We Mean Business
Landing a job is about the whole picture: skills, self-knowledge, preparation, and, of course, presentation—everything from your resume to your confidence to your clothes. The four alumni shown here, each looking for work, are thinking about all of it.
The director of FIT’s Career and Internship Center, Andrew Cronan, says the dire economy is bringing many alumni to the CIC. At the center, counselors with relevant industry experience can “help you identify your own personal interests, values, and goals, and determine which companies are looking for someone like you,” he says. “Career planning is a lifelong process, so you’ll use what you learn here again and again.”
Self-analysis is critical, but surface matters, too. The right style can impress an employer, so Hue turned to Nicole Grippo ’09 and the CIC to help four alumni at different career stages step up their game. Grippo, a beauty editor at Sephora, has worked as a beauty and fashion editor for Woman’s Day, Redbook, and Life & Style.
Helping Grippo in her mission was Nancy Alusick, who studied Apparel Design at FIT and teaches in the Fashion Styling certificate program offered by the Center for Professional Studies. Photographer Christopher Hall ’11 captured the results.
The alums, the experts, and the Hue team gathered one warm September day— and voila! A transformation was effected. Afterward, the four subjects consulted with CIC counselors. Meet the four here— and hire them!
The Career and Internship Center offers free lifetime career services, including a job bank, to alumni. Check out the CIC web page at www.fitnyc.edu/cic, or call 212 217.3000.
The Creative Type
Background: T-shirt, logo, and character design; concept art for video games— all for small, independent companies
Immediate career goal: Concept artist/character designer for a triple-A game company
Style: Creative types don’t need to wear a suit to an interview, but they still need to look professional—even if the firm is dressed down. Dark denim is okay for an interview when accompanied by a tailored button-down. For a more corporate company, throw on a casual blazer. And polish your shoes.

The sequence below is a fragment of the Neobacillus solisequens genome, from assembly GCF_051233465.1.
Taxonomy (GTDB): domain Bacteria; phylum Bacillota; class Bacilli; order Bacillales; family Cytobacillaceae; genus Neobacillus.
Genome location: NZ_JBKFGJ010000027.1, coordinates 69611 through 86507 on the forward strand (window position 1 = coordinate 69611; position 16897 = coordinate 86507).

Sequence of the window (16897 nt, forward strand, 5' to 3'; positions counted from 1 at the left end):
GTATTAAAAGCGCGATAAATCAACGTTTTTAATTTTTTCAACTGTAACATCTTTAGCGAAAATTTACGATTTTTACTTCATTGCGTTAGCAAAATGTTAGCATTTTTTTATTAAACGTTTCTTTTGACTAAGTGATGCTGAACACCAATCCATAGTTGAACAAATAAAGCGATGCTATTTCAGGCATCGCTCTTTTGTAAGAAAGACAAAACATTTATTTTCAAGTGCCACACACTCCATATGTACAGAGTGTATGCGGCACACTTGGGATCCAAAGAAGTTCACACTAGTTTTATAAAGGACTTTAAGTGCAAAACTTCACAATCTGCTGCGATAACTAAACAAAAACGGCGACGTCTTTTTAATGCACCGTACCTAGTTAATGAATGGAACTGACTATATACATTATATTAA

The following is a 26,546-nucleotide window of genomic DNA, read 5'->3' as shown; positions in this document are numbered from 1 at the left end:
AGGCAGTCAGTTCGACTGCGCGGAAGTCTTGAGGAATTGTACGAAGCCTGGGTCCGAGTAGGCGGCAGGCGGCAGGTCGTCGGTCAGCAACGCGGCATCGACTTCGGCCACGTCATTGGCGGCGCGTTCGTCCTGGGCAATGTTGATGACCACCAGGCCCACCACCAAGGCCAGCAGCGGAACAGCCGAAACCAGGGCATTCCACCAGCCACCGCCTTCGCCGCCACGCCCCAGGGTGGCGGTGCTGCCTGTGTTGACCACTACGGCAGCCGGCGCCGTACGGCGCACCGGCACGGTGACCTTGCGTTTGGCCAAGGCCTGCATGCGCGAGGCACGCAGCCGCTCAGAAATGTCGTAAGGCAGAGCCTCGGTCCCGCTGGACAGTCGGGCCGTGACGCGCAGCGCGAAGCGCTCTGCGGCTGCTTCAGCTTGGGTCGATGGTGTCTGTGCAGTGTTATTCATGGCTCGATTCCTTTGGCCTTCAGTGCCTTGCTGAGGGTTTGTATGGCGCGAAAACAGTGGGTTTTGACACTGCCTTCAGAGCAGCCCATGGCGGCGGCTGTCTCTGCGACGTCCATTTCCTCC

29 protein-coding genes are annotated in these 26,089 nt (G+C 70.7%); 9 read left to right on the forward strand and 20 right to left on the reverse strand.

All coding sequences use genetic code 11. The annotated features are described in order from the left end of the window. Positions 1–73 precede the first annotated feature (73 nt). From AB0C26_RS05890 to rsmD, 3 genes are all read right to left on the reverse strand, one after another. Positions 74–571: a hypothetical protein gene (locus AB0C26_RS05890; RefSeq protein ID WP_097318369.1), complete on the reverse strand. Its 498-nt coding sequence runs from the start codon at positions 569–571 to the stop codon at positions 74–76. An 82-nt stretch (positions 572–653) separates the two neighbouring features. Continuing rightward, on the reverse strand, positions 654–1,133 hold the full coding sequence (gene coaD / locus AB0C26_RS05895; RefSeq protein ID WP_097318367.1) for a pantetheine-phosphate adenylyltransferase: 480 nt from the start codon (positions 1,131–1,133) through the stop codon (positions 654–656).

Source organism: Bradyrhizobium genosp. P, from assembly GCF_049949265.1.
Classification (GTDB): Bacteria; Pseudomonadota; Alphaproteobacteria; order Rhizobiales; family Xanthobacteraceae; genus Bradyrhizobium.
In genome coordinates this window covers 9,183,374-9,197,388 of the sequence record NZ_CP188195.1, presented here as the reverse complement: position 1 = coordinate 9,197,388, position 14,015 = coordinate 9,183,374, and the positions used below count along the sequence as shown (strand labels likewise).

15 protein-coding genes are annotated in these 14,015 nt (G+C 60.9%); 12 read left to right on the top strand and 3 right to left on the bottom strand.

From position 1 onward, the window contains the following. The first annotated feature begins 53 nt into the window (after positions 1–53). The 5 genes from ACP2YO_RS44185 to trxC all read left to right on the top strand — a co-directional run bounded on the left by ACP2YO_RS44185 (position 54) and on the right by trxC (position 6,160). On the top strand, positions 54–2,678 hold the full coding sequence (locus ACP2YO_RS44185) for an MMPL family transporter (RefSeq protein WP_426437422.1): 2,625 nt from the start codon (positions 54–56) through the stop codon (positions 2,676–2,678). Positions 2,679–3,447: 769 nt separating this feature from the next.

Counselor’s advice: It’s hard to find fulltime work as an illustrator, so be willing to consider other professions that require drawing skills if you’re looking for more than freelance assignments. • Networking is far more effective than online job boards. Contact people you’ve lost touch with. Set up informational interviews— talk to people who are in the field that interests you, and find out what their job is like. People like to talk about themselves, and they’ll feel less awkward if they know you’re not asking them for a position. If you demonstrate your passion, curiosity, and knowledge of the industry, they might offer to help.
The Stay-at-home Mom Who Wants to Get Back in the Business
Danielle Mastroianni Callari
Background: Six years as account executive for accessories at Liz Claiborne; out of the industry seven years; now doing part-time billing for local doctor
Immediate career goal: Account executive in apparel or accessories
Style: Danielle said, “I feel like I need some edge, and to not look like a soccer mom,” so Nicole gave her a classic sheath dress—but in leather, for a fashion twist.
Counselor’s advice: Catch up with industry changes by reading trade journals. • Take computer classes at your local high school or community center; list your specific computer skills on your resume, or it will raise a red flag.
The Seasoned Pro Challenged by the Economy
Background: Art director, production director, and consultant, for editorial/print; laid off as creative director for Microsoft in corporate downsizing, 2009
Immediate career goal: Creative director at mid-sized marketing firm or department
Style: In Valerie’s industry, the day of the business suit is long gone. Instead of a blazer, try a sweater with a skinny belt; a silk blouse in a jewel tone adds punch.
Counselor’s advice: If applying for jobs in various fields, make sure the language in your resume is targeted to each one. You might think your skills are obvious, but some might not be. For example, Valerie’s experience with all demographics, from millennials to boomers, needed to be called out in her resume. • For an unemployed older candidate, it’s especially important to stay upbeat and busy. Get a sales job, volunteer, take classes, or attend networking events—get out of the house every day.
The Recent Grad
Background: Part-time work at a cosmetics retailer, freelance makeup artist
Immediate career goal: Coordinator or assistant in product development
Style: Yvette wanted to look sophisticated, not so trendy. In this fitted blazer, with metallic threading and updated cut, she looks creative and professional at once.
Counselor’s advice: Young job hunters can appear more authoritative and confident by honing public speaking skills. • Be organized! Keep a journal of companies and contacts you send resumes to; note dates of interviews.